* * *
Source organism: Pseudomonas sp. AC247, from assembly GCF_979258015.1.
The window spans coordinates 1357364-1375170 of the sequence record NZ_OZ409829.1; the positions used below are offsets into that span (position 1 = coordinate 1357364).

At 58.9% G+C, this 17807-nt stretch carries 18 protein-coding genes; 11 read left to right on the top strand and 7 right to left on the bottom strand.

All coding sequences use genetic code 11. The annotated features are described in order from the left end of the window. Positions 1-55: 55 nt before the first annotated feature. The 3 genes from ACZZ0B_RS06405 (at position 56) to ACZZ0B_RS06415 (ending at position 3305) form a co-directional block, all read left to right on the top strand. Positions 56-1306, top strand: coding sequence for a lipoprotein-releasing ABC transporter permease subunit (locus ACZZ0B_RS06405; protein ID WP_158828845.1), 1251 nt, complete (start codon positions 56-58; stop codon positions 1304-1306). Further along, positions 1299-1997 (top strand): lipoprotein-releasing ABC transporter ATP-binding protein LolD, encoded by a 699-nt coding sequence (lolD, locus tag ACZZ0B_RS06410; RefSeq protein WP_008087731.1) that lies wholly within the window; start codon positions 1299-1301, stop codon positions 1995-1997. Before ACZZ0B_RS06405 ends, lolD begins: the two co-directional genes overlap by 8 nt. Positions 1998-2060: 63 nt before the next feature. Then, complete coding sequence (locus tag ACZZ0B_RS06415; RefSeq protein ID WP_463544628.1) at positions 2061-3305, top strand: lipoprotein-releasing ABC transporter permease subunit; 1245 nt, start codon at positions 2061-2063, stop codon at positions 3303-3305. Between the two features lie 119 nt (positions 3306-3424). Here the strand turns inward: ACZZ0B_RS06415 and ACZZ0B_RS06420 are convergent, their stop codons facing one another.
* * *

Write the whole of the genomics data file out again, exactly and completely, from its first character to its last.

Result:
Source organism: Pseudomonas sp. AC247, from assembly GCF_979258015.1.
The window spans coordinates 1357364-1375170 of the sequence record NZ_OZ409829.1; the positions used below are offsets into that span (position 1 = coordinate 1357364).

At 58.9% G+C, this 17807-nt stretch carries 18 protein-coding genes; 11 read left to right on the top strand and 7 right to left on the bottom strand.

All coding sequences use genetic code 11. The annotated features are described in order from the left end of the window. Positions 1-55: 55 nt before the first annotated feature. The 3 genes from ACZZ0B_RS06405 (at position 56) to ACZZ0B_RS06415 (ending at position 3305) form a co-directional block, all read left to right on the top strand. Positions 56-1306, top strand: coding sequence for a lipoprotein-releasing ABC transporter permease subunit (locus ACZZ0B_RS06405; protein ID WP_158828845.1), 1251 nt, complete (start codon positions 56-58; stop codon positions 1304-1306). Further along, positions 1299-1997 (top strand): lipoprotein-releasing ABC transporter ATP-binding protein LolD, encoded by a 699-nt coding sequence (lolD, locus tag ACZZ0B_RS06410; RefSeq protein WP_008087731.1) that lies wholly within the window; start codon positions 1299-1301, stop codon positions 1995-1997. Before ACZZ0B_RS06405 ends, lolD begins: the two co-directional genes overlap by 8 nt. Positions 1998-2060: 63 nt before the next feature. Then, complete coding sequence (locus tag ACZZ0B_RS06415; RefSeq protein ID WP_463544628.1) at positions 2061-3305, top strand: lipoprotein-releasing ABC transporter permease subunit; 1245 nt, start codon at positions 2061-2063, stop codon at positions 3303-3305. Between the two features lie 119 nt (positions 3306-3424). Here the strand turns inward: ACZZ0B_RS06415 and ACZZ0B_RS06420 are convergent, their stop codons facing one another.